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Orphaned otter joins lineup of adorable animals at Alaska Sealife Center

Ben Anderson
Photo courtesy Alaska SeaLife Center

On Wednesday, a female baby otter was discovered on a road near the Homer Spit at the tip of the Kenai Peninsula, and now she's the latest in a string of adorable marine mammal pups that call the Alaska SeaLife Center home.

The SeaLife Center reports the otter was discovered Wednesday afternoon, but volunteers responding to the stranded pup could not locate its mother, necessitating a rescue. The otter will now call the SeaLife Center’s “I.Sea.U.” -- a play on ICU, or Intensive Care Unit -- home.

Some quick reshuffling was needed in the unit to accommodate the otter, the center reports. Even though the I.Sea.U was originally intended to house such critters, it had until recently been home to the also-adorable walrus calves Pakak and Mitik since late July. But the walrus calves were delivered to zoos in Indianapolis and New York last week. Another calf that arrived around the same time died shortly after being delivered to the center.

The I.Sea.U. has now been set up as an “otter nursery,” a phrase could trigger cuteness-induced convulsions. The pup has only been at the center for a couple of days, but one employee said in a release that the otter is doing well, “eating 35 percent of her body weight daily from a bottle, and interacting with enrichment items.”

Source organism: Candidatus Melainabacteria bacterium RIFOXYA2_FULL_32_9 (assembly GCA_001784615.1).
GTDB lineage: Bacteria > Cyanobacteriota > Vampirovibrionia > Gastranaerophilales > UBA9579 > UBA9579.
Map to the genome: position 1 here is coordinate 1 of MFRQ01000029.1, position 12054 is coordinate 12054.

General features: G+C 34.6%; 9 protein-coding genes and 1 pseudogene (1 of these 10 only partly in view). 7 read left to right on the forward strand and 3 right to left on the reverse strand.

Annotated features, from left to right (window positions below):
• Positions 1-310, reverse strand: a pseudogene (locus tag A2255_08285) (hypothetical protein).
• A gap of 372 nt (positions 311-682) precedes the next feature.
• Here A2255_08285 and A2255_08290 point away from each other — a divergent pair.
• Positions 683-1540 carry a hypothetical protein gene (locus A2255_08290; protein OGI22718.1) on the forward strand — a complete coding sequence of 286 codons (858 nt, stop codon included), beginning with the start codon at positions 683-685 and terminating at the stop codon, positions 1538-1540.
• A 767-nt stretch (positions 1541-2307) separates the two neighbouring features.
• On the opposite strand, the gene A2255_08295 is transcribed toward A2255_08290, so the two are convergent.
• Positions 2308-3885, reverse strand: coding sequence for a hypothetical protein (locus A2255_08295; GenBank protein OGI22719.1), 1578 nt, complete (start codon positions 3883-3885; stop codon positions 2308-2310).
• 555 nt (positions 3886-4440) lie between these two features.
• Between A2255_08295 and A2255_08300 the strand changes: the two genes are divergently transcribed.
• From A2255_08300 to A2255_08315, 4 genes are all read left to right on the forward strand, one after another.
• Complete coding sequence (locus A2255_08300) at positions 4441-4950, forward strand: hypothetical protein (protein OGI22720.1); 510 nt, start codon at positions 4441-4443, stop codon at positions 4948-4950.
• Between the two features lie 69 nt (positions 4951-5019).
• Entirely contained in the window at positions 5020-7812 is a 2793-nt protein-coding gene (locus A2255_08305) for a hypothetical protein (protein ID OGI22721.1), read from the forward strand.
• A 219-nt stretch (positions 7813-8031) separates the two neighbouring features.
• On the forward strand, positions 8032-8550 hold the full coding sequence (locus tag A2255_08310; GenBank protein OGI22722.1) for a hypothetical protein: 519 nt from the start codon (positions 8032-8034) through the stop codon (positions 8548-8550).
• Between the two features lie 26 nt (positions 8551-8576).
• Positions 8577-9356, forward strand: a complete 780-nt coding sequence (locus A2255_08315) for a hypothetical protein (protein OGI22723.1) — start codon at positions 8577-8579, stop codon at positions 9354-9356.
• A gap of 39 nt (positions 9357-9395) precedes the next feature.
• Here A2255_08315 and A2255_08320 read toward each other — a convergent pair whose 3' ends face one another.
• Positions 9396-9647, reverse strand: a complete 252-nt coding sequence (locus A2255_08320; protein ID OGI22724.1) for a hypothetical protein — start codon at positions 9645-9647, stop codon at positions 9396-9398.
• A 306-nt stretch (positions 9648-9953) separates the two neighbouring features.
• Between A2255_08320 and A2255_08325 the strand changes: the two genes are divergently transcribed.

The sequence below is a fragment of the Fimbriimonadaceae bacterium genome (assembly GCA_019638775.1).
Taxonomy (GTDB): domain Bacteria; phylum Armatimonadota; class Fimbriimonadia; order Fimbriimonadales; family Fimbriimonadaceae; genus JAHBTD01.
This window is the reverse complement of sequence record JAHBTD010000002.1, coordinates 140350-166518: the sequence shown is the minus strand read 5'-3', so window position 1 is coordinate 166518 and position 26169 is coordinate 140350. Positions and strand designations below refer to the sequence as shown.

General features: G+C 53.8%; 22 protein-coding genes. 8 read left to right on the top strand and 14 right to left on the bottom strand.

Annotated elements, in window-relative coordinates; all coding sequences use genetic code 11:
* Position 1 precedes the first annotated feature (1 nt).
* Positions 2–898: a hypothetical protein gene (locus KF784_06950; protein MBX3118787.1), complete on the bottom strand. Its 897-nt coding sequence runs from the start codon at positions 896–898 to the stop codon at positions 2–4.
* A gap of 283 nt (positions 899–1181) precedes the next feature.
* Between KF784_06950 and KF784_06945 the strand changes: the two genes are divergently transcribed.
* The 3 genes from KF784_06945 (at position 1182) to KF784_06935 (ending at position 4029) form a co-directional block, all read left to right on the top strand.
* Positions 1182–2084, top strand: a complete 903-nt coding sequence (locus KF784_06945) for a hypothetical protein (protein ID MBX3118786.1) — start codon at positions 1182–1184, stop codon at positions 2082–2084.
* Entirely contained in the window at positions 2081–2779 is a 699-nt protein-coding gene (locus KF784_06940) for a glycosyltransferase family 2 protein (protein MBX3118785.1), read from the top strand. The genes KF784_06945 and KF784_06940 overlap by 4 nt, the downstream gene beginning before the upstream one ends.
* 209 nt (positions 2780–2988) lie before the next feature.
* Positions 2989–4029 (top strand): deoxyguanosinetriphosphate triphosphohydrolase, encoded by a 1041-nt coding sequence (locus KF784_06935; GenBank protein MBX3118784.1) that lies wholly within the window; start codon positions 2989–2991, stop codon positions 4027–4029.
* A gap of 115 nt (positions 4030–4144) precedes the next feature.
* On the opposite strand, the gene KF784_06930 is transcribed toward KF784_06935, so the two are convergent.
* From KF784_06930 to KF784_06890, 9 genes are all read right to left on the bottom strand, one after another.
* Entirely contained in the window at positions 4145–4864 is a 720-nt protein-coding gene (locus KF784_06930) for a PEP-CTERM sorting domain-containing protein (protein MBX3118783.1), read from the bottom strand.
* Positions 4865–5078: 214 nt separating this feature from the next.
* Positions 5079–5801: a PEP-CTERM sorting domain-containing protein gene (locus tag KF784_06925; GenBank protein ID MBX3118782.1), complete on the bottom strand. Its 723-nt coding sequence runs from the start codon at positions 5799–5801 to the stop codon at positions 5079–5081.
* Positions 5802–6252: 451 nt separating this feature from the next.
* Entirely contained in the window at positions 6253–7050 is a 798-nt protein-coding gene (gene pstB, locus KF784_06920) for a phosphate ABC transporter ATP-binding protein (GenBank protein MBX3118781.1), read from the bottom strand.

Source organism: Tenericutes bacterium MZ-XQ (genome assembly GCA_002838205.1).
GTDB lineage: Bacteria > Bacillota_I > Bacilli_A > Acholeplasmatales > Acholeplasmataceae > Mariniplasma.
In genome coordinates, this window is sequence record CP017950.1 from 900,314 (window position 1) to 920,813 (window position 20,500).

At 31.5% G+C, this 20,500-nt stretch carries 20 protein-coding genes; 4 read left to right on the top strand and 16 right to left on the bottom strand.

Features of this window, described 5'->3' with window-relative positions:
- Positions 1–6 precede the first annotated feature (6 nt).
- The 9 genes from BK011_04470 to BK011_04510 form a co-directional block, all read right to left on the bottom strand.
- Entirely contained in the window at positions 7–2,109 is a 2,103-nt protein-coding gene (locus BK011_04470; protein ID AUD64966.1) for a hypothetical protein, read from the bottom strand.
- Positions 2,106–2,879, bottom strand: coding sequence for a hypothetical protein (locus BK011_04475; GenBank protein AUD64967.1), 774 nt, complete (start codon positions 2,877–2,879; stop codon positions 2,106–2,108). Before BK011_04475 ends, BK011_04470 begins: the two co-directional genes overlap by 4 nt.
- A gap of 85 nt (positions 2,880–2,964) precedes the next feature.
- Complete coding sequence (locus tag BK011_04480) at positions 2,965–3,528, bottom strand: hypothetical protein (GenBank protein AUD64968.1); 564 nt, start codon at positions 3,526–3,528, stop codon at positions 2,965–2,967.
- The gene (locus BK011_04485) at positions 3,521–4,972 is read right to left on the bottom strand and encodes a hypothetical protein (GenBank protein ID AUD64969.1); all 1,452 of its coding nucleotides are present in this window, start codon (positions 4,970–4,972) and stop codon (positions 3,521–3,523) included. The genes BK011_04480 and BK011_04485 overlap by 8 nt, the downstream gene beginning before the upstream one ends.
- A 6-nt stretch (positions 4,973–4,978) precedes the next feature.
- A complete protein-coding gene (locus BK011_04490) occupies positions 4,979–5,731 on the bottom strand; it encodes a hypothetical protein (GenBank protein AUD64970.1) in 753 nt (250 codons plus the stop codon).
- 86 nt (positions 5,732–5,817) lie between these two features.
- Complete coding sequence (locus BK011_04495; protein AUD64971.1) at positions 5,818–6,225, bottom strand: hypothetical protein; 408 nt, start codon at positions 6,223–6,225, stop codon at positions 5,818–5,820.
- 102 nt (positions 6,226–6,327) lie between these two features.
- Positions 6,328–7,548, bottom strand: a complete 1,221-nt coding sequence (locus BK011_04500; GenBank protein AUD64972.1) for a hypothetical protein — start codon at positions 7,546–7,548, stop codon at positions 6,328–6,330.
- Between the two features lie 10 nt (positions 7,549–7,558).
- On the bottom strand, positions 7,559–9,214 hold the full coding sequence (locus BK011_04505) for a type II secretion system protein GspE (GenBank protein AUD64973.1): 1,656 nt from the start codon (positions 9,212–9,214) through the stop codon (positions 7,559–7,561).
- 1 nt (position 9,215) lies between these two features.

The center reports that the otter is between 6 and 8 weeks old and weighs a mere 8 pounds. During its stay, which the SeaLife Center warns could be short, the otter will be viewable by visitors to the center. 

“Alaskans wishing to see the otter are encouraged to visit before the end of October,” officials advised.

In a press release, SeaLife Center CEO Tara Riemer Jones thanked the center’s sponsors and noted how busy the center has been rescuing stranded marine mammals. “It was a very active summer for our stranding program,” Jones said, “and our financial resources to continue this work are depleted.”

Before the walrus calves arrived in July, the center temporarily housed a first-ever and care-intensive baby beluga calf that survived only a few weeks before succumbing to infection. That calf was rescued near a village on Alaska’s western coast.

Contact Ben Anderson at ben(at)alaskadispatch.com